However, most are pointing to firming fundamentals for carriers by midyear, resulting in a potential upcycle in the back half. The thesis is that persistent cost pressures on carriers, and regulatory impediments to capacity like AB5, will result in a steady exodus of operators, removing downward pressure on rates. Further, the weakness in demand and pricing evident in the third quarter appears to have accelerated during the fourth quarter, creating easier y/y comps for the group later this year.

While shippers may be beginning to see some savings, freight costs are still much higher than they were before the pandemic. Cass’ expenditures subindex was up 23% for full-year 2022, which followed a 38% increase in 2021.

Cass’ Truckload Linehaul index, which excludes fuel and accessorials, increased 1.7% y/y but fell 1% from November. December marked the seventh straight sequential decline for linehaul rates. The report also noted that the y/y comps ramp higher with December’s result sitting 5% below January 2022 levels.  

“With a tougher comparison in January, this index is likely to turn down on a y/y basis,” Denoyer continued. “New truckload contracts are generally being renewed with considerable rate reductions, but this pressure will be partly offset by strong trends since Thanksgiving in spot rates, which have held most of their gains even as drivers have by and large come back from holiday break.”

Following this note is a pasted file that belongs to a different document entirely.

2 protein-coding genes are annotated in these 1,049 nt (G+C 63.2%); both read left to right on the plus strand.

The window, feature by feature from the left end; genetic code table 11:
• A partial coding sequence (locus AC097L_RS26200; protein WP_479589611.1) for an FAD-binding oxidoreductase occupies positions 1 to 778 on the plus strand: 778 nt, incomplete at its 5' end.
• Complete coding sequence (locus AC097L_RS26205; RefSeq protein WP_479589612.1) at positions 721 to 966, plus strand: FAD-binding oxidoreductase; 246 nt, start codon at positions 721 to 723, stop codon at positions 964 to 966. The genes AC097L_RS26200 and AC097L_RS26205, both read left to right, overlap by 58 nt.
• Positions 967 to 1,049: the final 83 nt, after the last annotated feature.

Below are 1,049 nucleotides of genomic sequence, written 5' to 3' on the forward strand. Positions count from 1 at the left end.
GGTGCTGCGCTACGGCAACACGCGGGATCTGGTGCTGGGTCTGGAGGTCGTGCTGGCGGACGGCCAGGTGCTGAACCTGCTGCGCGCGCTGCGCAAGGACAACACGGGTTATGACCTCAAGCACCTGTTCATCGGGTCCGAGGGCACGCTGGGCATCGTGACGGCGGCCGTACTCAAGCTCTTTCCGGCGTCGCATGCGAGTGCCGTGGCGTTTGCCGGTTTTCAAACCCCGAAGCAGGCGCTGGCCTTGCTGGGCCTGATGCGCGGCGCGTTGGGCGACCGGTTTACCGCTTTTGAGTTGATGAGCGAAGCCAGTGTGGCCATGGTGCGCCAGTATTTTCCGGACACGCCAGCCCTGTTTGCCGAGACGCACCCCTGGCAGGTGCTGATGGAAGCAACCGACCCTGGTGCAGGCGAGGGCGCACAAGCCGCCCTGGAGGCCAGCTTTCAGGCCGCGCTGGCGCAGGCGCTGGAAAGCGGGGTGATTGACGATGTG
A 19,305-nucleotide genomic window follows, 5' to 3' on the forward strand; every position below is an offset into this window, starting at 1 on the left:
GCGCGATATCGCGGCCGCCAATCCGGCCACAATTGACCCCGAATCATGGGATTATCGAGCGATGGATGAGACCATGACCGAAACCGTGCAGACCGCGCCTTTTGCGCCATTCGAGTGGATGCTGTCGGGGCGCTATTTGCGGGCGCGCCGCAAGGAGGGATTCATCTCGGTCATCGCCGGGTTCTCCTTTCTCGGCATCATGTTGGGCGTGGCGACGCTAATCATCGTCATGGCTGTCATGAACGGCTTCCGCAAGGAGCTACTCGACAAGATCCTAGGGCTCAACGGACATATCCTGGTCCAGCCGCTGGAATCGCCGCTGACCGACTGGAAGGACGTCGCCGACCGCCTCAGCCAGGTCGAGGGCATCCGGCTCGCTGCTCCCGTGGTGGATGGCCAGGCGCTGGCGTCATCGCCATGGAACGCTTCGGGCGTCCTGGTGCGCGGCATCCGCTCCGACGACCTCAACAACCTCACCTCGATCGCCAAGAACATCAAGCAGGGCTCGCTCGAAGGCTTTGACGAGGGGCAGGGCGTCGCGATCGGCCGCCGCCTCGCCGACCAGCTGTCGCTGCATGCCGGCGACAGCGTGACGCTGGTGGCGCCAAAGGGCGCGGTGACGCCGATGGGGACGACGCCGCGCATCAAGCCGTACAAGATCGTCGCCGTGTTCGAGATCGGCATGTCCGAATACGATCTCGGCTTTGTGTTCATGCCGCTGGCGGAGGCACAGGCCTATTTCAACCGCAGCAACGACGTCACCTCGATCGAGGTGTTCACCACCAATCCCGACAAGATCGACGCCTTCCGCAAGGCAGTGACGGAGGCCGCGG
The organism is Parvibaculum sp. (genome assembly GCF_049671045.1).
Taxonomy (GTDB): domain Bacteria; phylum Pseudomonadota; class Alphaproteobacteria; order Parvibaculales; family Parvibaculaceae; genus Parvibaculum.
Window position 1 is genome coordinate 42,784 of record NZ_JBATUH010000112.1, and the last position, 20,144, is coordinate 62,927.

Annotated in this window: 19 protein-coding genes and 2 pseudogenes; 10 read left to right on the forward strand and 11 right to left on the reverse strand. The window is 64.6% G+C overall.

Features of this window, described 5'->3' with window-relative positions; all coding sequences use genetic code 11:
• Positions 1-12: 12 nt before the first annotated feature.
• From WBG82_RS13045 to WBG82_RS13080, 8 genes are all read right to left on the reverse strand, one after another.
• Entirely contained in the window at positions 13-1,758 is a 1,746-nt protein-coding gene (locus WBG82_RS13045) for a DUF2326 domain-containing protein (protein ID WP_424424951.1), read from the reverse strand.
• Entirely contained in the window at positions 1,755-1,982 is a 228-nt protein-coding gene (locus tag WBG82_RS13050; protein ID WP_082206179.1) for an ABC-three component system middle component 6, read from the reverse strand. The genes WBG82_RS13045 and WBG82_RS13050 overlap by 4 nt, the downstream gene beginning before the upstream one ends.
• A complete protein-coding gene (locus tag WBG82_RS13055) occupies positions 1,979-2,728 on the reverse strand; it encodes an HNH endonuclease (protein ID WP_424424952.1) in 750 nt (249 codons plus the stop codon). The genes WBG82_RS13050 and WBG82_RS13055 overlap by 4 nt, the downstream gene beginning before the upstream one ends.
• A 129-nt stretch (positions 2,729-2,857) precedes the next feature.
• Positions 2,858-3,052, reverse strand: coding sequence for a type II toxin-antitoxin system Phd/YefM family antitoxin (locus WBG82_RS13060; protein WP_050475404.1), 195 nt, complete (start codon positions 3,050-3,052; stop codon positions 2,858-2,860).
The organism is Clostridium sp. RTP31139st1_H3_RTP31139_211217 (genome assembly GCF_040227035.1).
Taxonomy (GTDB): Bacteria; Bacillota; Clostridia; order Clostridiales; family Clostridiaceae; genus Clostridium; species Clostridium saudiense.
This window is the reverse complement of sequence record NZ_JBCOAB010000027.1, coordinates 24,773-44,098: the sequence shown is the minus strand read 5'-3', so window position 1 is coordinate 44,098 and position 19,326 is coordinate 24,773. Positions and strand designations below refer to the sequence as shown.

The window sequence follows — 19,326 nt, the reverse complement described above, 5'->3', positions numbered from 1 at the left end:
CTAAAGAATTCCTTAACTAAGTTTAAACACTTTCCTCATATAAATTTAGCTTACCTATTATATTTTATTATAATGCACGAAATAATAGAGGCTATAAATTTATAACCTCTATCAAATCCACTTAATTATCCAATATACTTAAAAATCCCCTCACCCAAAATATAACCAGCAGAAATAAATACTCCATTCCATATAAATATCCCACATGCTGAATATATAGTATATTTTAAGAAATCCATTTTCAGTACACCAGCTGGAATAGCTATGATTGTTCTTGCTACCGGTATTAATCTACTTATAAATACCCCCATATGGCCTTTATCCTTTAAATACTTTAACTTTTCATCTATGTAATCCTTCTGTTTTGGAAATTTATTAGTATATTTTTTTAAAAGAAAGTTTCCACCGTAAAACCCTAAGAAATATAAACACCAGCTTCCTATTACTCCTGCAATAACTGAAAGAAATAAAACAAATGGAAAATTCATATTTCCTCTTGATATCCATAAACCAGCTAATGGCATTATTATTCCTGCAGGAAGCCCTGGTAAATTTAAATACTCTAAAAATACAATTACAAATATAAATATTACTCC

Although he said the TL market was “transitioning from the late-cycle stage to the bottoming stage” and that tightening in the spot-contract spread is “a key signpost of this new stage of the cycle, even green shoots of a new rate cycle.”

Chart: (SONAR: NTIL.USA). The National Truckload Index (linehaul only – NTIL) is based on an average of booked spot dry van loads from 250,000 lanes and 10,000 daily spot market transactions. The NTIL is a seven-day moving average of linehaul spot rates excluding fuel. Spot rates have bounced from cycle lows in the back half of November. To learn more about FreightWaves SONAR, click here.
Chart: (SONAR: NTIL.USAVCRPM1.USA). The blue-shaded area is the NTIL (spot rates excluding fuel). The green line represents the seven-day per-mile average rate for dry van contract loads excluding fuel (reported on a 14-day lag).

Shipments were down 3.3% from November, but up 1.2% on a seasonally adjusted basis.

“Normal seasonality from here would have shipments back in positive territory y/y in 1H’23, but sharpening declines in imports, into the West Coast in particular, suggest near-term trends may soften further,” Denoyer said.

Data used in the Cass indexes is derived from freight bills paid by Cass, a provider of payment management solutions. Cass processes $37 billion in freight payables annually on behalf of customers.

Tyler Durden Fri, 01/13/2023 - 05:00


- Never miss a story with notifications

- Gain full access to our premium content

- Browse free from up to 5 devices at once

Latest stories


Please enter your comment!
Please enter your name here